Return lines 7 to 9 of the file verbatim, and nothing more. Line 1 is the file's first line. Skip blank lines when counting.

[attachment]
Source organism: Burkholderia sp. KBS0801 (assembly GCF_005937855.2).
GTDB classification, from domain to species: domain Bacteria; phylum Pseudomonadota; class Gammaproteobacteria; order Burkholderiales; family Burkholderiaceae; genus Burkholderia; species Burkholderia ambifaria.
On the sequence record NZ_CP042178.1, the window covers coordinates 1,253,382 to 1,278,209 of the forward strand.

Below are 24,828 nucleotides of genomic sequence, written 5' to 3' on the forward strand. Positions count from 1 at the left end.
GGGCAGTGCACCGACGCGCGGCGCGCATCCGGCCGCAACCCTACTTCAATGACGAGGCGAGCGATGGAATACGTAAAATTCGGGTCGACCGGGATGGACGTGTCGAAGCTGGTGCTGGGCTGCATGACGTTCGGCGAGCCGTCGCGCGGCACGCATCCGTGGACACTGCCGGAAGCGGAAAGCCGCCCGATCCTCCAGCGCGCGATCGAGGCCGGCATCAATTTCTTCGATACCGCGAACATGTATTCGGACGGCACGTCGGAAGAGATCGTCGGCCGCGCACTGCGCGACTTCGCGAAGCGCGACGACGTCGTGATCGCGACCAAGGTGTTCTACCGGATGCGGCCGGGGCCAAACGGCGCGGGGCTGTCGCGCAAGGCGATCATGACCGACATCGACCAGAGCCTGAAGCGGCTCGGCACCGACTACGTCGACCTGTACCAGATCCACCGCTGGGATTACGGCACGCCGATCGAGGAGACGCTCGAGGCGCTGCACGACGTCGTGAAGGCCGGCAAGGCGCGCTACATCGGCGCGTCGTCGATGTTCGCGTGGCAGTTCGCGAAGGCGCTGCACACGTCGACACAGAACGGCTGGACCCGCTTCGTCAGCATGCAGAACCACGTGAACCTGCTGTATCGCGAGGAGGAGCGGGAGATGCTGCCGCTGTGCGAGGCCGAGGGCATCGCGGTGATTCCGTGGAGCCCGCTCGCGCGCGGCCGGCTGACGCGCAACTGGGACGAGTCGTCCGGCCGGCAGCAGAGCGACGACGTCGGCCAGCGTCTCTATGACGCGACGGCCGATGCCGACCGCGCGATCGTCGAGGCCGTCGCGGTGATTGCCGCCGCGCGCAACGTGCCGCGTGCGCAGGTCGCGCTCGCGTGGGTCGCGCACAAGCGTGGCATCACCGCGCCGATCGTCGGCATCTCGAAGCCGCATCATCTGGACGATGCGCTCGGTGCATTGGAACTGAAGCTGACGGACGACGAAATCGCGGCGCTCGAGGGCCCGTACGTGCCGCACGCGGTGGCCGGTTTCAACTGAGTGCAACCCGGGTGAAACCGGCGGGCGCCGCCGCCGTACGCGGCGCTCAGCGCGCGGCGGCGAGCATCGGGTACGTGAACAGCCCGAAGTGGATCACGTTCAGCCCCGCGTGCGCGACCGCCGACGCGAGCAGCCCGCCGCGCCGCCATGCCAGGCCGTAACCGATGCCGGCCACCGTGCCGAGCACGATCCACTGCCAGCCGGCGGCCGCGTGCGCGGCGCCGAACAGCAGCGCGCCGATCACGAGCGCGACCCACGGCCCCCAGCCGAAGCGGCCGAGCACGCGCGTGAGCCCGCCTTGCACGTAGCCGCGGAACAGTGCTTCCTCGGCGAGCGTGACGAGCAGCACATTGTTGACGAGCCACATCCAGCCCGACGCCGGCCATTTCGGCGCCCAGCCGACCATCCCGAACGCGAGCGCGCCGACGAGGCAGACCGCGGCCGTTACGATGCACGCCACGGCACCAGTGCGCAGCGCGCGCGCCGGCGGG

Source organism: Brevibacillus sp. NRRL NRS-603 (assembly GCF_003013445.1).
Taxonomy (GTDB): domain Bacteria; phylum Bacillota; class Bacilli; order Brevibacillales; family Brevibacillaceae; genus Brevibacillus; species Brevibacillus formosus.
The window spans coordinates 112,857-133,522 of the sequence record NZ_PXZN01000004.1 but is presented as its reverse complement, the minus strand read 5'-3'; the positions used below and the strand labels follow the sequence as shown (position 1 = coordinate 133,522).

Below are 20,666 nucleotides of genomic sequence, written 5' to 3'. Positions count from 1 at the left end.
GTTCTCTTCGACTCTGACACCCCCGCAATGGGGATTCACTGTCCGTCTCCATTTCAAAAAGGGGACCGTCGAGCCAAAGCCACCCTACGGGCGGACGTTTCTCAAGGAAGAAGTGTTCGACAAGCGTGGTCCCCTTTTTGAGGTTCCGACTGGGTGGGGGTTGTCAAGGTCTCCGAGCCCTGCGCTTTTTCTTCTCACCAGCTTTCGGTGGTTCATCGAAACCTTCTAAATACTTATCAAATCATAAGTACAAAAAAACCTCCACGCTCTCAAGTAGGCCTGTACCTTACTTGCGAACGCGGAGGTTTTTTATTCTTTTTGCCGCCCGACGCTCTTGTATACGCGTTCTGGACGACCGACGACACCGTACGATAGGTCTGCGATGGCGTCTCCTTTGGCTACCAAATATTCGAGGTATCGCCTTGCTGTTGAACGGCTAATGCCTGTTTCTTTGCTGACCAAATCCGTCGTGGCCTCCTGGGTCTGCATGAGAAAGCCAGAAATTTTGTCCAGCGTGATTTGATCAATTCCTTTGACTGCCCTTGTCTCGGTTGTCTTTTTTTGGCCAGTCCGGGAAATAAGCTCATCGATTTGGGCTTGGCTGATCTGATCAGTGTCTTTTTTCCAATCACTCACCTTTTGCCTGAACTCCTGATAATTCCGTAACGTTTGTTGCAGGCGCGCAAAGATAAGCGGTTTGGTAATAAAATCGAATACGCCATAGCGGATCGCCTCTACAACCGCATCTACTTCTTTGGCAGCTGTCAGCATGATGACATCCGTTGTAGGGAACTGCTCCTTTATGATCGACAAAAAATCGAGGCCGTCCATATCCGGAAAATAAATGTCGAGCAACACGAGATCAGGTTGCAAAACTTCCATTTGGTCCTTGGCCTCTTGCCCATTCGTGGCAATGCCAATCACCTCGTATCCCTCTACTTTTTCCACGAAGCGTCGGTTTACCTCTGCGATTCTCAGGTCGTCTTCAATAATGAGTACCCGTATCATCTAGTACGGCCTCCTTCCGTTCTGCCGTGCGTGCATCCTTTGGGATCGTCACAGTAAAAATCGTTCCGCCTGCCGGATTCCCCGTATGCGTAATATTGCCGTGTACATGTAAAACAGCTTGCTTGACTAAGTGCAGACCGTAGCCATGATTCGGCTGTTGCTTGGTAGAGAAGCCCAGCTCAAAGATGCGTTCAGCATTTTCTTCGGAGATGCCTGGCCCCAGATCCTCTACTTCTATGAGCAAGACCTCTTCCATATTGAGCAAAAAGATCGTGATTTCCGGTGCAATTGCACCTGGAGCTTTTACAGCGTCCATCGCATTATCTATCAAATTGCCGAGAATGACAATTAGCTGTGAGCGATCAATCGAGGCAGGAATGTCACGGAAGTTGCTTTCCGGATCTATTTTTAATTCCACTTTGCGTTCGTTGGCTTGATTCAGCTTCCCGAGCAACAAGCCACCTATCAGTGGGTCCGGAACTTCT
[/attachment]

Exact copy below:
Taxonomy (GTDB): domain Bacteria; phylum Bacillota; class Bacilli; order Brevibacillales; family Brevibacillaceae; genus Brevibacillus; species Brevibacillus formosus.
The window spans coordinates 112,857-133,522 of the sequence record NZ_PXZN01000004.1 but is presented as its reverse complement, the minus strand read 5'-3'; the positions used below and the strand labels follow the sequence as shown (position 1 = coordinate 133,522).

Below are 20,666 nucleotides of genomic sequence, written 5' to 3'. Positions count from 1 at the left end.